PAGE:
The Church in England and Wales rounded off almost a month of celebrations for the canonisation of St John Henry Newman with a service of ecumenical vespers at West-minster Cathedral.
The Archbishop of Canter-bury, Justin Welby, who preached at the service – which was presided over by Cardinal Vincent Nichols – said that the sea change in ecumenical relations that has taken place over the past century would have left Newman “speechless with astonishment”.
For a modern Archbishop of Canterbury to preach about Newman – the former leader of the Oxford Movement whose conversion was among the most high profile of modern times – was, he admitted, a cause for apprehension.
“Some might argue that it is like the owner of Liverpool asking the Everton manager to welcome to the Reds one of the greatest players Everton had produced, and who had left the Blues against their will,” he said. Referring to Liverpool-born Cardinal Nichols, he continued: “I know that His Eminence would deny the possibility of greatness and Everton being in the same sentence but exercise the imagination.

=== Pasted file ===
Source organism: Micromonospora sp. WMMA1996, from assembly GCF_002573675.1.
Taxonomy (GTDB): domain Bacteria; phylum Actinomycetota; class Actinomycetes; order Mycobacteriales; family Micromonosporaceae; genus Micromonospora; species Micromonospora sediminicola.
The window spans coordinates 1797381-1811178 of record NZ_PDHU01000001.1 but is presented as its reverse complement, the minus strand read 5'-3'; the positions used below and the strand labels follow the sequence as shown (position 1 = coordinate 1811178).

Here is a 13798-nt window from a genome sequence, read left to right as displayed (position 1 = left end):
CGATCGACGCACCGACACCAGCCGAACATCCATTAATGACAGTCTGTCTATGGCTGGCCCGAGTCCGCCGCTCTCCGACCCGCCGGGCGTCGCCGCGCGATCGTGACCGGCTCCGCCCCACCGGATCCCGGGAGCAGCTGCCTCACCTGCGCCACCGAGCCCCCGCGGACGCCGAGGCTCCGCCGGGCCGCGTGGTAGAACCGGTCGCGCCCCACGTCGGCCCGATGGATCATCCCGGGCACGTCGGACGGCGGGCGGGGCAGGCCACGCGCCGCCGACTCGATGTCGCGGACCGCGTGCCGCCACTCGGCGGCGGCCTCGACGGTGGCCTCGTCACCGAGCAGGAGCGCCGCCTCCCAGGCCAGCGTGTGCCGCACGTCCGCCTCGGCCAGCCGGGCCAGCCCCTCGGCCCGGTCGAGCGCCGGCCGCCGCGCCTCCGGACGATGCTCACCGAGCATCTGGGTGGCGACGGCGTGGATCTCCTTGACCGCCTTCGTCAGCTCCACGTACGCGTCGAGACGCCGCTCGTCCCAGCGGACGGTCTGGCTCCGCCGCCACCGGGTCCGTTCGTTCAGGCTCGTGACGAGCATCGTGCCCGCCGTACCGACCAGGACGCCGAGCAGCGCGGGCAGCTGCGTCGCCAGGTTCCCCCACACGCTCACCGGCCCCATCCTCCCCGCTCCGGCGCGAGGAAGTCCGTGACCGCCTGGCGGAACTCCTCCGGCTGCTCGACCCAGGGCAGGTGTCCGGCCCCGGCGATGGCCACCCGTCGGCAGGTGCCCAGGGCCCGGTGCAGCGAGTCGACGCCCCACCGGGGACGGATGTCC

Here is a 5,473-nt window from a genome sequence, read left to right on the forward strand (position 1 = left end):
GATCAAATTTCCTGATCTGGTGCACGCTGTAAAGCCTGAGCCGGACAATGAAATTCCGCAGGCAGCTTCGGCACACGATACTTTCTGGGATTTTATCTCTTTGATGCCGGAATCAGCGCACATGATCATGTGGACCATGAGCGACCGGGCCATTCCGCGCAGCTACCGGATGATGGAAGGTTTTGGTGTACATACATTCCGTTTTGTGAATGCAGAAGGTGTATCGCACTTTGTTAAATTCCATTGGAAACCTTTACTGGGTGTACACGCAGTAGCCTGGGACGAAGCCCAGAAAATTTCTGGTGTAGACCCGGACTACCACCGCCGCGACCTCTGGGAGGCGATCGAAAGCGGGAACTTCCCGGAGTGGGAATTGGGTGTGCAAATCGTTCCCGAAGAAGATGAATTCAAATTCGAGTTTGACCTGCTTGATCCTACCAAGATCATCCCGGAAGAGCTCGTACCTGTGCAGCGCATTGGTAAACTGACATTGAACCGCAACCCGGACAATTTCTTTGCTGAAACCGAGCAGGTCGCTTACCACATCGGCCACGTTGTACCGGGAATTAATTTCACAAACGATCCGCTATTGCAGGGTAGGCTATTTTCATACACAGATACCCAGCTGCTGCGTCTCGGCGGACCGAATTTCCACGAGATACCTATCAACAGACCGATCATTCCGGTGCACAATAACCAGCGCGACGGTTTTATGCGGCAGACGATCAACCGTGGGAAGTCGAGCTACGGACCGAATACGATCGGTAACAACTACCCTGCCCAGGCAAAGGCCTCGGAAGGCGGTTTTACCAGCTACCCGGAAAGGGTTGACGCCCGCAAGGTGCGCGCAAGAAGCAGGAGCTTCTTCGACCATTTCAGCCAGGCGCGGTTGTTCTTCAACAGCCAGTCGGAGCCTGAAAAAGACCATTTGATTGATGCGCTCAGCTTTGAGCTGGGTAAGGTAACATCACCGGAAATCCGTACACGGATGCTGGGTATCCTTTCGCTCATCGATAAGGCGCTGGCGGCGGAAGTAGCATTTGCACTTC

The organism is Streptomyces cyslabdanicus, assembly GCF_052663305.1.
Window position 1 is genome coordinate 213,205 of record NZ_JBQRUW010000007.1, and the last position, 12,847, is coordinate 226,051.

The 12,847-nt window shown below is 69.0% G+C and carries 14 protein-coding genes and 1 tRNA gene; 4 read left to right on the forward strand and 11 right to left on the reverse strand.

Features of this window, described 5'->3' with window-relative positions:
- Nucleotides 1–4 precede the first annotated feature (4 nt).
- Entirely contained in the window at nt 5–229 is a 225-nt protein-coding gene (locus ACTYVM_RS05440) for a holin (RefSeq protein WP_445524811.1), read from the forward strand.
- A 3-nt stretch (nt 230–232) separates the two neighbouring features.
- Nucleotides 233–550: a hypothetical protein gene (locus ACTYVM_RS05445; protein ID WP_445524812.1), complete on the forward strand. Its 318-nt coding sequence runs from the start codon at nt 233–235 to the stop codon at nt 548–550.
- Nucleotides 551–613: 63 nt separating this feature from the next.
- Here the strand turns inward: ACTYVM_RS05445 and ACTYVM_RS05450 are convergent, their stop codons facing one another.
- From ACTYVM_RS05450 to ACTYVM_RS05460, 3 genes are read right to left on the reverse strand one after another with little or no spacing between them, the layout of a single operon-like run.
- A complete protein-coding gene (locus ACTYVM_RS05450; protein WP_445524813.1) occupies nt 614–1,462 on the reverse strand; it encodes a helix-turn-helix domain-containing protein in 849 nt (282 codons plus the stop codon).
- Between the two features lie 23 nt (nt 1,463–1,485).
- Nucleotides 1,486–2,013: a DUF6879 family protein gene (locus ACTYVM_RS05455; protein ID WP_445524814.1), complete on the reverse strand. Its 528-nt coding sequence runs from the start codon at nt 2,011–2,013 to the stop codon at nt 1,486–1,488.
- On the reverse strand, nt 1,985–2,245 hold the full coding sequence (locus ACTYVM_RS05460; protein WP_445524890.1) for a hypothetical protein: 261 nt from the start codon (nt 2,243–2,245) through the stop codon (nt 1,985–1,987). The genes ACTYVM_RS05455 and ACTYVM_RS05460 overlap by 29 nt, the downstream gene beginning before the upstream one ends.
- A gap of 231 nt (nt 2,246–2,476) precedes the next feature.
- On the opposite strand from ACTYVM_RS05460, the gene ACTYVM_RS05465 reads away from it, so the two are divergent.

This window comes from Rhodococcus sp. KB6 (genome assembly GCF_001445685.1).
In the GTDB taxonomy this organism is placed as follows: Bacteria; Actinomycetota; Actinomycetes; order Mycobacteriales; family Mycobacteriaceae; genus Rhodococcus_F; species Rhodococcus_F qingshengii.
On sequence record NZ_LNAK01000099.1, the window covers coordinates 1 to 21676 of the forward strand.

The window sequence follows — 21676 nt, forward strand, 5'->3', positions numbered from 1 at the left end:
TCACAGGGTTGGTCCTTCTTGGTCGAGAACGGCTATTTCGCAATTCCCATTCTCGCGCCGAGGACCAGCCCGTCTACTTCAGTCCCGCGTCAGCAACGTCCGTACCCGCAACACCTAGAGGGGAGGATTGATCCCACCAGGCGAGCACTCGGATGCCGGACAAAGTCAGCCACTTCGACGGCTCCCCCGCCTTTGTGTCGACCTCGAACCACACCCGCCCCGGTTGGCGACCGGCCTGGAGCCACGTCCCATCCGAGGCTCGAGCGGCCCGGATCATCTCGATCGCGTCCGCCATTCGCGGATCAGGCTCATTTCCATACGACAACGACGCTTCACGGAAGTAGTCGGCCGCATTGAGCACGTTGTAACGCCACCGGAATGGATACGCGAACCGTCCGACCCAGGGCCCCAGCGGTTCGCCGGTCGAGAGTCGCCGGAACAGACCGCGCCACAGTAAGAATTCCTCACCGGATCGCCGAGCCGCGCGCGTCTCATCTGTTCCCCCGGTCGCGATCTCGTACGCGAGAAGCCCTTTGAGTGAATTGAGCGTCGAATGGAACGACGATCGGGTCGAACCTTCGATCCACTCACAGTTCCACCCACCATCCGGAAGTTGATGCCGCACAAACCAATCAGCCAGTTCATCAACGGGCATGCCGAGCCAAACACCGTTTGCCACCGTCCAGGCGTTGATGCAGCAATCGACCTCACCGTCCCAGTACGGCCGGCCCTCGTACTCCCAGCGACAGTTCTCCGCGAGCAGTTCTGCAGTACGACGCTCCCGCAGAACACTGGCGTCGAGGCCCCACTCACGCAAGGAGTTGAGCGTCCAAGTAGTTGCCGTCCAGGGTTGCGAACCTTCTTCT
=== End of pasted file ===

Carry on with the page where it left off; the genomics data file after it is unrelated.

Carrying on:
“Or more savagely, it might be asking a party leader to welcome one of his own who had crossed the floor in the worst of circumstances. That is how our churches are often seen, at best rivals, possibly mutual opponents, and even in some cases enemy forces in a five-century war. It is this way of thinking that leads the political turmoil of the present time to be compared to the Reformation.”
But, he said, this analogy was wrong: “For we are not enemies, nor are we opponents, nor even rivals… We are more like a family that had a very bitter dispute, a divorce in the past, and has acquired the habits and occasionally bad manners of separation. For all that we are still family, called together by grace, caught up in the love of God.”